It was a terrible shock for the performers of Il Dono della Vita eterna, oratorio by Antonio Draghi (1634-1700), this Friday September 22 in the Ambronay abbey church. Victim of a heart attack, baritone Alejandro Meerapfel died suddenly during a performance. He played the “character” of God the father, among his instrumentalist and singer friends from the Cappella Mediterranea, under the direction of Leonardo Garcia Alarcon.
Upset, the latter testified to his long companionship with Alejandro Meerapfel: “Alejandro was an angel on earth. Before the concert, his smile and good humor filled the souls of the entire artistic team and the Festival. We will miss him but he will be with us forever,” he paid tribute in a press release released by the Ambronay team, also deeply marked by this brutal death.
The atmosphere of the festival, friendly and warm, was obviously altered, even if the concerts of this second weekend (1) also offered the public comforting, even light emotions. Particularly when the composers of yesterday and their performers today manage, by means of notes, rhythms and other musical ingredients, to recreate in a very convincing way the sounds of the world around us.
On the menu, salads to music!
“Tron, tron… Ti pi tipi tin, pirlin…”; “Fan, frel-le-rel-re-le-ran fan, fan”; “Tropele, tropele, tras!” » So many onomatopoeias and mouth noises in La Justa (“the joust”), a very colorful work by Diego Ortiz (1510-1570)! On this Friday afternoon, in front of the audience at the Salle Monteverdi, the four singers of the Spanish ensemble Cantoriá and the three instrumentalists who accompany them multiply their pranks (2). Inscribed in the words as well as in the music of this piece orchestrating the struggle between good and evil (just that!), these little jewels of humor create an atmosphere of very organized cacophony, where the delicious timbre of soprano Inés Alonso hovers. .
A little earlier, an equally enjoyable bouquet of “zon, zon zon” and “dindirdin, dindirdin” punctuated another piece on the concert program, El Fuego (fire), born from the pen of Mateao Flecha “El Viejo” (1481-1553). The Cantoriá ensemble – which has recorded a very nice record under the Ambronay label – strives to reveal the repertoire of a Spain at the crossroads between the Renaissance and the Baroque era, fond of these ensaladas, musical salads mixing the sacred and the profane, the serious and the parodic, laughter and tears. More often than not, imitations of the sounds of everyday life are included: animal cries, the clash of weapons, the ringing of bells and even a poorly tuned guitar… Quite an art to reproduce them with naturalness and playfulness, like a wink or an outstretched hand to the delighted listener.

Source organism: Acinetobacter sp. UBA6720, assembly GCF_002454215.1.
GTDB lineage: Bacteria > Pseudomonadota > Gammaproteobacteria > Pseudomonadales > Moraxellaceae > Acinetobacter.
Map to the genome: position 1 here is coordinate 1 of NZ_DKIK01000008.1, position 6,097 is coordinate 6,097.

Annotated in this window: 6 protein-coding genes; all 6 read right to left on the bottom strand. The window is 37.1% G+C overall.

Our masters, the birds
Birds are undoubtedly among the musicians of nature most prized by composers. Their songs, vocalizations and trills are all melodious examples for the human voice but also the flute, the oboe or the violin. Saturday September 23, flautist Dorothee Oberlinger summoned an entire aviary to the Ambronay abbey church. In the company of the excellent instrumentalists of her Ensemble 1700 and Bruno de Sá, a sopranist whose voice likes to soar beyond the clouds, she burst into coos and warbles. In a completely peaceful contest between his instrument (his instruments in reality, from the highest to the lowest) and the vocal cords of the singer, both constantly pushing their limits.
If the evening abandoned itself a little too much to purely virtuoso exhilaration, it also concealed its moments of meditative grace shrouded in melancholy, as in Acis and Galatea, Handel’s marvelous opera with an elegiac climate: “For me alone, this song is painful, because, desperate and abandoned, Oh God! I cannot find peace,” laments the young shepherd Acis, calling out to “the joyful bird, flying and singing from flower to flower.”